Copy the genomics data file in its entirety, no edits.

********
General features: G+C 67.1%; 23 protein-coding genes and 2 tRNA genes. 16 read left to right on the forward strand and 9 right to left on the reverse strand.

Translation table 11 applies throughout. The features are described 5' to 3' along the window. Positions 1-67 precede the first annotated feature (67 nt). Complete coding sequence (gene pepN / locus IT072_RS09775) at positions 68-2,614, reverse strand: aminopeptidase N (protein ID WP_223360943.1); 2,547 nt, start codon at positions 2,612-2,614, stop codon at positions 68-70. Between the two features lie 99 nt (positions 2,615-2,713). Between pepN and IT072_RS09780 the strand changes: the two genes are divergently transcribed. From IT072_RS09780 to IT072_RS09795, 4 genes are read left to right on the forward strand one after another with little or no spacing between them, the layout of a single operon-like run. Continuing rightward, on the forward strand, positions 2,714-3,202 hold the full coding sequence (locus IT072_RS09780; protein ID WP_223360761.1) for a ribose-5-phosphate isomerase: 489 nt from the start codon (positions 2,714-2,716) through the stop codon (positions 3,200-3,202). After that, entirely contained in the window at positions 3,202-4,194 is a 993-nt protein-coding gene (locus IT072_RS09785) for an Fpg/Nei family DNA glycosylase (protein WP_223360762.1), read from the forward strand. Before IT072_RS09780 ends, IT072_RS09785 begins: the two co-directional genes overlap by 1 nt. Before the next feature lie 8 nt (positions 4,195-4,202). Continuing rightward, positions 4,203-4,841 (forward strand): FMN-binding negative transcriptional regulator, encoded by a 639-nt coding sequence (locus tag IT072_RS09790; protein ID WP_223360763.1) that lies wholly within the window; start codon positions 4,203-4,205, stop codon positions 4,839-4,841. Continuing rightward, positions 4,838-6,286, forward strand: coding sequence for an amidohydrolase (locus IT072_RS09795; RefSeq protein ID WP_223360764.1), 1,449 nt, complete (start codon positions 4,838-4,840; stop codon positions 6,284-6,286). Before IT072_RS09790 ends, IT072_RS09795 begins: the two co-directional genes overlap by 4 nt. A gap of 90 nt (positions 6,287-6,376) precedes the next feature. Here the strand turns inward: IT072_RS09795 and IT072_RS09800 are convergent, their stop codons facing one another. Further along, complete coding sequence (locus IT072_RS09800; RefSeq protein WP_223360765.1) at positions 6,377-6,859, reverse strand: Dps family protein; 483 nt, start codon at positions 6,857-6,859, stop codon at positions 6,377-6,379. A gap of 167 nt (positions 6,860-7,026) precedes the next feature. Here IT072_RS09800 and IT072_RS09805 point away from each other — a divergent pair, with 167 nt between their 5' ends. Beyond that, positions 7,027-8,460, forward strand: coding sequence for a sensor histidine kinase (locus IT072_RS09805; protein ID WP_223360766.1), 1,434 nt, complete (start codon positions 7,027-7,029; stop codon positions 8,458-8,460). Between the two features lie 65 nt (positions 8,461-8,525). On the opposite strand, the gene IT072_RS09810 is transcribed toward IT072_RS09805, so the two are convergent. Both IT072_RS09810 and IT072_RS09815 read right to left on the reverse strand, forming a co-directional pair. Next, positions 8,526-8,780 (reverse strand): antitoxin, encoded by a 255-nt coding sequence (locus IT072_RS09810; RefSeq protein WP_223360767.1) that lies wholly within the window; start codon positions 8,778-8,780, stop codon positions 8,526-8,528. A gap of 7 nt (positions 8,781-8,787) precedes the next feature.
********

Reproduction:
General features: G+C 67.1%; 23 protein-coding genes and 2 tRNA genes. 16 read left to right on the forward strand and 9 right to left on the reverse strand.

Translation table 11 applies throughout. The features are described 5' to 3' along the window. Positions 1-67 precede the first annotated feature (67 nt). Complete coding sequence (gene pepN / locus IT072_RS09775) at positions 68-2,614, reverse strand: aminopeptidase N (protein ID WP_223360943.1); 2,547 nt, start codon at positions 2,612-2,614, stop codon at positions 68-70. Between the two features lie 99 nt (positions 2,615-2,713). Between pepN and IT072_RS09780 the strand changes: the two genes are divergently transcribed. From IT072_RS09780 to IT072_RS09795, 4 genes are read left to right on the forward strand one after another with little or no spacing between them, the layout of a single operon-like run. Continuing rightward, on the forward strand, positions 2,714-3,202 hold the full coding sequence (locus IT072_RS09780; protein ID WP_223360761.1) for a ribose-5-phosphate isomerase: 489 nt from the start codon (positions 2,714-2,716) through the stop codon (positions 3,200-3,202). After that, entirely contained in the window at positions 3,202-4,194 is a 993-nt protein-coding gene (locus IT072_RS09785) for an Fpg/Nei family DNA glycosylase (protein WP_223360762.1), read from the forward strand. Before IT072_RS09780 ends, IT072_RS09785 begins: the two co-directional genes overlap by 1 nt. Before the next feature lie 8 nt (positions 4,195-4,202). Continuing rightward, positions 4,203-4,841 (forward strand): FMN-binding negative transcriptional regulator, encoded by a 639-nt coding sequence (locus tag IT072_RS09790; protein ID WP_223360763.1) that lies wholly within the window; start codon positions 4,203-4,205, stop codon positions 4,839-4,841. Continuing rightward, positions 4,838-6,286, forward strand: coding sequence for an amidohydrolase (locus IT072_RS09795; RefSeq protein ID WP_223360764.1), 1,449 nt, complete (start codon positions 4,838-4,840; stop codon positions 6,284-6,286). Before IT072_RS09790 ends, IT072_RS09795 begins: the two co-directional genes overlap by 4 nt. A gap of 90 nt (positions 6,287-6,376) precedes the next feature. Here the strand turns inward: IT072_RS09795 and IT072_RS09800 are convergent, their stop codons facing one another. Further along, complete coding sequence (locus IT072_RS09800; RefSeq protein WP_223360765.1) at positions 6,377-6,859, reverse strand: Dps family protein; 483 nt, start codon at positions 6,857-6,859, stop codon at positions 6,377-6,379. A gap of 167 nt (positions 6,860-7,026) precedes the next feature. Here IT072_RS09800 and IT072_RS09805 point away from each other — a divergent pair, with 167 nt between their 5' ends. Beyond that, positions 7,027-8,460, forward strand: coding sequence for a sensor histidine kinase (locus IT072_RS09805; protein ID WP_223360766.1), 1,434 nt, complete (start codon positions 7,027-7,029; stop codon positions 8,458-8,460). Between the two features lie 65 nt (positions 8,461-8,525). On the opposite strand, the gene IT072_RS09810 is transcribed toward IT072_RS09805, so the two are convergent. Both IT072_RS09810 and IT072_RS09815 read right to left on the reverse strand, forming a co-directional pair. Next, positions 8,526-8,780 (reverse strand): antitoxin, encoded by a 255-nt coding sequence (locus IT072_RS09810; RefSeq protein WP_223360767.1) that lies wholly within the window; start codon positions 8,778-8,780, stop codon positions 8,526-8,528. A gap of 7 nt (positions 8,781-8,787) precedes the next feature.